hen you hear stories of a business or marketer getting their Facebook account hacked, you assume they were unlucky and that this sort of thing will never affect your own accounts. Unfortunately, the statistics regarding ad account hackings are getting scarier, and it seems hackers are developing more methods of achieving the same goal.
In this guide, we’re going to dig into the dark side of the web and explain some of the ways that hackers gain access to a Facebook account. This might scare some people, so we’ll also finish each section with advice for securing your Facebook account and what actions you can take to prevent this.
When we think of hackers, we tend to think password cracking. While there are a variety of ways hackers use to crack passwords, here are a few simple and common ones they use that you should be aware of.
Protecting Your Account - The first step is to ensure that you avoid weak and common passwords. In other words, it might seem cute to have your password as your partner’s name or a combination of your names, but it’s inept as far as security goes. Be sure to also use a unique password for each platform you create an account with. If one site that you have reused a password with gets hacked and a list of user passwords gets out, that means that all of your accounts with that password are now vulnerable! If you have trouble remembering which password goes with which platform, consider downloading a password manager. Additionally, use a security question that only YOU will know the answer to.
A keylogger is malware software attached to a keyboard that tracks everything typed. Over time, this technique is becoming more reliable and more successful (although we hate to say it!). Through this software, hackers can gain access to credit card information, email accounts, social media passwords (like a Facebook account), and more.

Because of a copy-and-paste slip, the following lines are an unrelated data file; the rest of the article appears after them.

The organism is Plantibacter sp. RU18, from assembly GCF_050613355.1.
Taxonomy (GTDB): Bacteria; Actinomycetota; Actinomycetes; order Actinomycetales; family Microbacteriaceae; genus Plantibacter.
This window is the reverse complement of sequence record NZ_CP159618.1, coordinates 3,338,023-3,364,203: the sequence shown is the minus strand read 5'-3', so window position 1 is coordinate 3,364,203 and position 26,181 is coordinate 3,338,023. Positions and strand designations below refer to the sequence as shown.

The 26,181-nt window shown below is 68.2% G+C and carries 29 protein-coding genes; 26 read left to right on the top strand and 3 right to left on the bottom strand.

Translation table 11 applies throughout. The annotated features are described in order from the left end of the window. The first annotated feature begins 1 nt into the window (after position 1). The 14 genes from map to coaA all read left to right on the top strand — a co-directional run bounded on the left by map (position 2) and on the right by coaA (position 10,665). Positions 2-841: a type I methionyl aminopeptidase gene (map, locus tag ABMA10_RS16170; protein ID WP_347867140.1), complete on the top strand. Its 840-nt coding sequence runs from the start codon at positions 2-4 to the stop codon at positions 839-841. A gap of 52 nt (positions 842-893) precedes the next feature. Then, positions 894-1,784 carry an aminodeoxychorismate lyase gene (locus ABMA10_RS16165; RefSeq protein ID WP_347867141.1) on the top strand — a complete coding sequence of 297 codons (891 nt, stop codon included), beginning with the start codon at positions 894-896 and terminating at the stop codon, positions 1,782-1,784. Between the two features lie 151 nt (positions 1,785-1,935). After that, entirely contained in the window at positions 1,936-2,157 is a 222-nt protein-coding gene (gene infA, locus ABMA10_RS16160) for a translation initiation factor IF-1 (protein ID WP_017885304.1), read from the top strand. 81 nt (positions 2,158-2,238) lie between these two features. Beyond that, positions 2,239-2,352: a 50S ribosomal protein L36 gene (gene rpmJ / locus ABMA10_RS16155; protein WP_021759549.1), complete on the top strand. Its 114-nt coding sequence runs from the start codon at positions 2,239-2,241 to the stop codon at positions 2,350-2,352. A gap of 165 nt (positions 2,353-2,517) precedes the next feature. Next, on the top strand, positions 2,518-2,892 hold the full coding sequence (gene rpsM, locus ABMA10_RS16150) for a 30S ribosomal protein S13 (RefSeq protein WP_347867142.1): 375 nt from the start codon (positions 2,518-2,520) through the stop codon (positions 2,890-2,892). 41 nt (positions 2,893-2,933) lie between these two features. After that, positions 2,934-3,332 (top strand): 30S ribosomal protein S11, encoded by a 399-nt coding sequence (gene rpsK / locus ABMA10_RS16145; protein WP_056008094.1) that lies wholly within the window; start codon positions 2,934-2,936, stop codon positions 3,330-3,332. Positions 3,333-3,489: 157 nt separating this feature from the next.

How do they get the software onto your device? There are a few methods:
Protecting Your Account - As time goes on, clever hackers are designing keyloggers that aren’t seen in the task manager of your device. Therefore, the best way to avoid this software is to be cautious online. Don’t click on questionable links, stick to reliable websites, and delete any emails you think are suspicious.
You can also download security software that prevents a keylogger from activating on your device. Before it has a chance to get set up, the software will block the malware and you can count your lucky stars.
Perhaps the biggest hacking technique for Facebook and the wider internet is right now phishing.
By creating a duplicate of a popular website, scammers can entice people into the wrong version of the platform and steal passwords and other sensitive data. Even for some experienced internet users, it’s hard to tell the copy from the original. With Facebook, this is something that catches many users out every single year. For a business, they think they’re logging into their ad account only to find that it’s not the genuine Facebook platform at all.
To make matters worse, hackers don’t need much knowledge or technology to get started.
Protecting Your Account - To prevent becoming yet another victim to a phishing scam, it’s important to double-check the URL in the address bar before entering any personal details. Also, be wary of any emails sent from companies. If a company sends an email, don’t just click on the link without thinking. Especially with Facebook, any notifications will be accessible after logging in so go through your browser as opposed to clicking a link in an email.
Additionally, you should see the padlock or green color to suggest a secure HTTPS in the address bar. If you don’t see either of these two things, click away from the website immediately.